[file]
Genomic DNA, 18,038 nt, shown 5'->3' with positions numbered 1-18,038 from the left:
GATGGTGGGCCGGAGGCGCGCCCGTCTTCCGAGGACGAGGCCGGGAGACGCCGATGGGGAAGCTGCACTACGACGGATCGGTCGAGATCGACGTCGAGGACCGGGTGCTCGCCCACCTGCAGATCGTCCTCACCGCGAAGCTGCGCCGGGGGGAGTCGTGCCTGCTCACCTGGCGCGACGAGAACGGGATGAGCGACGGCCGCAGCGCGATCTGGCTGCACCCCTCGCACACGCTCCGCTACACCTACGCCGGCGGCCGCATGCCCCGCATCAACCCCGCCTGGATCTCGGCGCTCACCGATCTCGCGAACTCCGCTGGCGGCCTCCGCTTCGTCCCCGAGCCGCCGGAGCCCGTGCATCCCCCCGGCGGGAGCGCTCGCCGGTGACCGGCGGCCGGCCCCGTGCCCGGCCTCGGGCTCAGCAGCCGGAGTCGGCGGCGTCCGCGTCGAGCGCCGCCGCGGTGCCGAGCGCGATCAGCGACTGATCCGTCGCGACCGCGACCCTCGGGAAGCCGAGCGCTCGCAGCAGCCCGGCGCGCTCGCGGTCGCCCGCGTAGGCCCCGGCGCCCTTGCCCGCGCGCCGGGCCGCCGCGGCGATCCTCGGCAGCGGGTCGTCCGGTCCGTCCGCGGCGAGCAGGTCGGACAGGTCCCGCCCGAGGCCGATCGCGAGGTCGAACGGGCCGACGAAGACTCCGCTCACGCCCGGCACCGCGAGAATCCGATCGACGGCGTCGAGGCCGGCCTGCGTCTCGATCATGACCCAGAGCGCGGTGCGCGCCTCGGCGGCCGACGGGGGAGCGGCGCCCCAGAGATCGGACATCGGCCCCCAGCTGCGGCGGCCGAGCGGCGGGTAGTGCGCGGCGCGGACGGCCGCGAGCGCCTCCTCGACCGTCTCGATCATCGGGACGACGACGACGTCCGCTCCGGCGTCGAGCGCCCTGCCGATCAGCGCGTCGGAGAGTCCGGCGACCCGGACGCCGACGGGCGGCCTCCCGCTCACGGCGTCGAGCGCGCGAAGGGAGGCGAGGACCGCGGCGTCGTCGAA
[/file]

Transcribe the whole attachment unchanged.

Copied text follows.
Genomic DNA, 18,038 nt, shown 5'->3' with positions numbered 1-18,038 from the left:
GATGGTGGGCCGGAGGCGCGCCCGTCTTCCGAGGACGAGGCCGGGAGACGCCGATGGGGAAGCTGCACTACGACGGATCGGTCGAGATCGACGTCGAGGACCGGGTGCTCGCCCACCTGCAGATCGTCCTCACCGCGAAGCTGCGCCGGGGGGAGTCGTGCCTGCTCACCTGGCGCGACGAGAACGGGATGAGCGACGGCCGCAGCGCGATCTGGCTGCACCCCTCGCACACGCTCCGCTACACCTACGCCGGCGGCCGCATGCCCCGCATCAACCCCGCCTGGATCTCGGCGCTCACCGATCTCGCGAACTCCGCTGGCGGCCTCCGCTTCGTCCCCGAGCCGCCGGAGCCCGTGCATCCCCCCGGCGGGAGCGCTCGCCGGTGACCGGCGGCCGGCCCCGTGCCCGGCCTCGGGCTCAGCAGCCGGAGTCGGCGGCGTCCGCGTCGAGCGCCGCCGCGGTGCCGAGCGCGATCAGCGACTGATCCGTCGCGACCGCGACCCTCGGGAAGCCGAGCGCTCGCAGCAGCCCGGCGCGCTCGCGGTCGCCCGCGTAGGCCCCGGCGCCCTTGCCCGCGCGCCGGGCCGCCGCGGCGATCCTCGGCAGCGGGTCGTCCGGTCCGTCCGCGGCGAGCAGGTCGGACAGGTCCCGCCCGAGGCCGATCGCGAGGTCGAACGGGCCGACGAAGACTCCGCTCACGCCCGGCACCGCGAGAATCCGATCGACGGCGTCGAGGCCGGCCTGCGTCTCGATCATGACCCAGAGCGCGGTGCGCGCCTCGGCGGCCGACGGGGGAGCGGCGCCCCAGAGATCGGACATCGGCCCCCAGCTGCGGCGGCCGAGCGGCGGGTAGTGCGCGGCGCGGACGGCCGCGAGCGCCTCCTCGACCGTCTCGATCATCGGGACGACGACGACGTCCGCTCCGGCGTCGAGCGCCCTGCCGATCAGCGCGTCGGAGAGTCCGGCGACCCGGACGCCGACGGGCGGCCTCCCGCTCACGGCGTCGAGCGCGCGAAGGGAGGCGAGGACCGCGGCGTCGTCGAA